For low-income people, the requirement of a security deposit can make it prohibitive to rent an apartment or house. These deposits are meant to protect landlords by offering a financial security blanket to pay for any damages a tenant may cause to their property. But many people simply don’t have the money in their budgets for deposits that can be hundreds of dollars. Paying such a large lump sum at one time to get into an apartment or house is out of reach for many people, which blocks them out of nicer neighborhoods. A recent Zillow survey found that 33% of renters said their biggest hurdle when looking for a rental was affording upfront costs, while only about half could afford an unexpected expense of $1,000.
Attempting to make decent housing more attainable, the Baltimore City Council passed legislation this week that provides alternatives to traditional security deposits. Under the bill, landlords with 10 or more units who charge a security deposit of more than 60% of a month’s rent would have to offer prospective tenants the option of paying the deposit in three monthly installments or allowing them to purchase “rental security insurance” — what some say is more accurately described as surety bonds. We encourage Mayor Brandon Scott to sign this legislation into law.
We’ve heard the concerns from fair rent advocates and some council members about rental security deposit insurance, and they are valid ones. The way it works is that a tenant will pay a premium, in monthly installments if that is more affordable, and the bond company pays damage claims made by the landlord. The company then bills the tenant for the damage costs. The premium typically comes at a significantly lower cost than the security deposit, but unlike a deposit, it is not refundable.
Critics worry this type of insurance opens up the doors for predatory practices by the insurance companies and landlords. It will make it too easy for the landlords to file claims for false damages and leave little recourse for tenants to defend themselves, they say. Or tenants may end up paying more in damages than the potential cost of a security deposit. Indeed, unscrupulous landlords may try to game the system, say, by making claims for normal wear and tear. But that is no different from what happens now. Stories already exist about tenant-landlord battles over the return of security deposits once someone moves out. Some tenants forego their deposits rather than get into a drawn-out disagreement that can wind up in court — because court can be costly.
Security deposit insurance should, in fact, provide more checks and balances. A landlord would typically have to file a claim with the insurance company to recoup any damages, and the tenant could dispute that claim with the insurance company. And we would think it is in an insurance company’s best interest to seek to avoid paying out frivolous, expensive claims. That should help keep them honest. A tenant could also file a complaint with the Maryland Insurance Administration.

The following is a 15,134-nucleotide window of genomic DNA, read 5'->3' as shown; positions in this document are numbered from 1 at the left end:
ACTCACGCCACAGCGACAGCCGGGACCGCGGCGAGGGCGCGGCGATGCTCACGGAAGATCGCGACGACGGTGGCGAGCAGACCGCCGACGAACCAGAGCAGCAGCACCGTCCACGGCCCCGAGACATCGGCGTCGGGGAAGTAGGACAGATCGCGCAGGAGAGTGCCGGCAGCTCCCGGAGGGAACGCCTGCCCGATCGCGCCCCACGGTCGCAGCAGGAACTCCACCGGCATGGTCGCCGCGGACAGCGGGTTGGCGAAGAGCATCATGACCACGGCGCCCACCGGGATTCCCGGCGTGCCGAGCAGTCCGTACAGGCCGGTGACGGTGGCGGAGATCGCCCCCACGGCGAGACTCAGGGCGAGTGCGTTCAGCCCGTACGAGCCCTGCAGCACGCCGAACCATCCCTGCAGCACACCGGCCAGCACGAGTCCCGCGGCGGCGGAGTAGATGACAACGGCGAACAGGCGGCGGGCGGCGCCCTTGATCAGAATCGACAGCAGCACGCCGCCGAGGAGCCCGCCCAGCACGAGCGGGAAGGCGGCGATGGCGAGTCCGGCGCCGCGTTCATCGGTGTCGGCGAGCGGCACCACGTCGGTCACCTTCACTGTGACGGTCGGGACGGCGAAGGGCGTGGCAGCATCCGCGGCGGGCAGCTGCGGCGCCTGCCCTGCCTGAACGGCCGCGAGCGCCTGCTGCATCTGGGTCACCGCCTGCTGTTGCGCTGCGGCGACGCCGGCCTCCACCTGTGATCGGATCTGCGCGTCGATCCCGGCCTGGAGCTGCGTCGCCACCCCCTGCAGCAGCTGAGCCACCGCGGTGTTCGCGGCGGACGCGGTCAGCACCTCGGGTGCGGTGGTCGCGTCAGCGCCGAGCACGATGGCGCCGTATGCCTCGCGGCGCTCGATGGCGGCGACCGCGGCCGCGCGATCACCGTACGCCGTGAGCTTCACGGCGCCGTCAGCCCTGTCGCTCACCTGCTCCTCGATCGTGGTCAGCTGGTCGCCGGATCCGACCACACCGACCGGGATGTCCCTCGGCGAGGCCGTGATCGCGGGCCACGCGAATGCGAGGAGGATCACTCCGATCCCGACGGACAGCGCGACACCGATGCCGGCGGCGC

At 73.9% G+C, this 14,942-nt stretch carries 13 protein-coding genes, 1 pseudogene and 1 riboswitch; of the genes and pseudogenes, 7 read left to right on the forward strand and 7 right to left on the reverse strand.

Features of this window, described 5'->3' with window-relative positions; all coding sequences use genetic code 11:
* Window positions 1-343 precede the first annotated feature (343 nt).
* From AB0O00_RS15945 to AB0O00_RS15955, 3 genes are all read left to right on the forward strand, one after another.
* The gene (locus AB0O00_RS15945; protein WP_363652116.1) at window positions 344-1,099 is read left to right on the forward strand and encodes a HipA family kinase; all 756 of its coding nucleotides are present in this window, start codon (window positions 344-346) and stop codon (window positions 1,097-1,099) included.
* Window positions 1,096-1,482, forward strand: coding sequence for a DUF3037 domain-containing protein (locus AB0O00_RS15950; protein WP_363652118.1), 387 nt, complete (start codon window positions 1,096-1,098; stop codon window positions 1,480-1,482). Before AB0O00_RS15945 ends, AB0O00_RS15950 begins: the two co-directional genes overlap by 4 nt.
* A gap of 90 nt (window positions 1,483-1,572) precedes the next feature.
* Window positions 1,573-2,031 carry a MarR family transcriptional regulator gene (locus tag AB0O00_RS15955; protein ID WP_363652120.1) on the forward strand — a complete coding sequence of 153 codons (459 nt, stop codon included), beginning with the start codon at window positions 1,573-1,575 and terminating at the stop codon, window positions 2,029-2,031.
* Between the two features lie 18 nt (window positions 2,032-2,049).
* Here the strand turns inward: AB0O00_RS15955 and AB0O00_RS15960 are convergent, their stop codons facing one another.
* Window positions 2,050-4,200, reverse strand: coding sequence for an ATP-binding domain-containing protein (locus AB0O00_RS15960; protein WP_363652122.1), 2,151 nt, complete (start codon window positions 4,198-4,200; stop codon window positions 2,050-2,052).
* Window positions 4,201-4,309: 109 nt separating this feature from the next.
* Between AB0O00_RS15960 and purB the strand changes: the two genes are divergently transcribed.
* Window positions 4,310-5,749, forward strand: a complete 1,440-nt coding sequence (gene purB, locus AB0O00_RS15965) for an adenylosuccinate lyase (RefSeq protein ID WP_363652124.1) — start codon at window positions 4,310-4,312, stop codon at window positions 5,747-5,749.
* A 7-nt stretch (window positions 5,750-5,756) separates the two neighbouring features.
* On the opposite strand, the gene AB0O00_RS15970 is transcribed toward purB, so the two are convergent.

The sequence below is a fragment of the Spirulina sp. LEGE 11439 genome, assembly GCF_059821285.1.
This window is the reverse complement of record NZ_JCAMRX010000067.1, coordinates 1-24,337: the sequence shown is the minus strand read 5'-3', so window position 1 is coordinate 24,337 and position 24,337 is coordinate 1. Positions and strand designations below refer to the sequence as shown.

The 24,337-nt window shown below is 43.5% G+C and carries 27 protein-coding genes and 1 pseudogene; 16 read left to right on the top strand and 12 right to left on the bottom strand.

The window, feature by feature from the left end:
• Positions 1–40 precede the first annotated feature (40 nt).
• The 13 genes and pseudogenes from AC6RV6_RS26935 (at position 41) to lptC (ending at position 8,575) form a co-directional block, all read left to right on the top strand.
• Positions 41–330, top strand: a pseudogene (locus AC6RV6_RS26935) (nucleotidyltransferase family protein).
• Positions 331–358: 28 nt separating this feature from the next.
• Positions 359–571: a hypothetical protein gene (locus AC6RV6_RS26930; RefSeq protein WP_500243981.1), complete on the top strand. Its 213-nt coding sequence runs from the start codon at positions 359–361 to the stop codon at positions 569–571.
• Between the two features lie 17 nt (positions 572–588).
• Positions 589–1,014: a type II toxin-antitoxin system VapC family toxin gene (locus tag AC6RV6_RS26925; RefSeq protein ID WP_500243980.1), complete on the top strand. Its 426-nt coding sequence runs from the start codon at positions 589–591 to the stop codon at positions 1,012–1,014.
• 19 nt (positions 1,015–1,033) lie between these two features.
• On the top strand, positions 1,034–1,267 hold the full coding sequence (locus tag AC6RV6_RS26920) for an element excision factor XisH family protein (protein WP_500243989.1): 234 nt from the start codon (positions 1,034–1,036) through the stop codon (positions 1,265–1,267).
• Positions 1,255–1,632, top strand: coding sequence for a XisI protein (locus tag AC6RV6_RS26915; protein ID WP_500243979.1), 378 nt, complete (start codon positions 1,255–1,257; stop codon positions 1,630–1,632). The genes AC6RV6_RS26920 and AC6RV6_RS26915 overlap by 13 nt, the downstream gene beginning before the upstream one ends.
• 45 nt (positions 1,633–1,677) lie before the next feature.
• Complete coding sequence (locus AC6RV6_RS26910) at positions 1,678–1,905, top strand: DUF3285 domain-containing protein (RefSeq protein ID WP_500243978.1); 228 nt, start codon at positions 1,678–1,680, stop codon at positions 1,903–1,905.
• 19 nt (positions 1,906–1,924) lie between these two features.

Unfortunately, the city can’t legally tell insurance companies what stipulations to put in their policies. So, if tenants do choose the insurance route, which many will because it is the cheaper option, they need to make sure they read the details carefully. Advocates say some insurers who ask tenants to waive all rights to take a dispute to court are problematic. Others may ask tenants to waive the right to go to court if they don’t agree with the insurer’s decision for small claims, but not large ones. Some companies may report tenants who don’t pay damages to credit bureaus, others will not. It’s no different from other decisions we make in life, such as paying car insurance premiums in installments rather than a lump sum, even though it costs a little more. Tenants will have to decide which policy is best for them. But the important thing is, they will have choices under the City Council legislation.
In Maryland, this type of insurance is already being offered to renters. So far there is no clear indication of widespread predatory behavior. But while these policies aren’t new, they are now starting to become more widely used — Atlanta and Cincinnati are also requiring landlords to offer the policies — and will need to be monitored for potential problems down the road. The last thing we want to see is something meant to help tenants end up causing more financial problems. And we don’t think that is what the City Council wants either.
The Baltimore Sun editorial board — made up of Opinion Editor Tricia Bishop, Deputy Editor Andrea K. McDaniels and writer Peter Jensen — offers opinions and analysis on news and issues relevant to readers. It is separate from the newsroom.